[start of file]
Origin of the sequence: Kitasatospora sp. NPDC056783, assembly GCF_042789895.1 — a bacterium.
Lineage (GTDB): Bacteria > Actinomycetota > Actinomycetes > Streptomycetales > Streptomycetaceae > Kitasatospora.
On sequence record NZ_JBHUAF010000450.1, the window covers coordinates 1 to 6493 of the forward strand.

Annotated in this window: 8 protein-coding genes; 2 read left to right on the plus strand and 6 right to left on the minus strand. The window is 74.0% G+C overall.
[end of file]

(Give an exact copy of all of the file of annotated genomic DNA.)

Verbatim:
Origin of the sequence: Kitasatospora sp. NPDC056783, assembly GCF_042789895.1 — a bacterium.
Lineage (GTDB): Bacteria > Actinomycetota > Actinomycetes > Streptomycetales > Streptomycetaceae > Kitasatospora.
On sequence record NZ_JBHUAF010000450.1, the window covers coordinates 1 to 6493 of the forward strand.

Annotated in this window: 8 protein-coding genes; 2 read left to right on the plus strand and 6 right to left on the minus strand. The window is 74.0% G+C overall.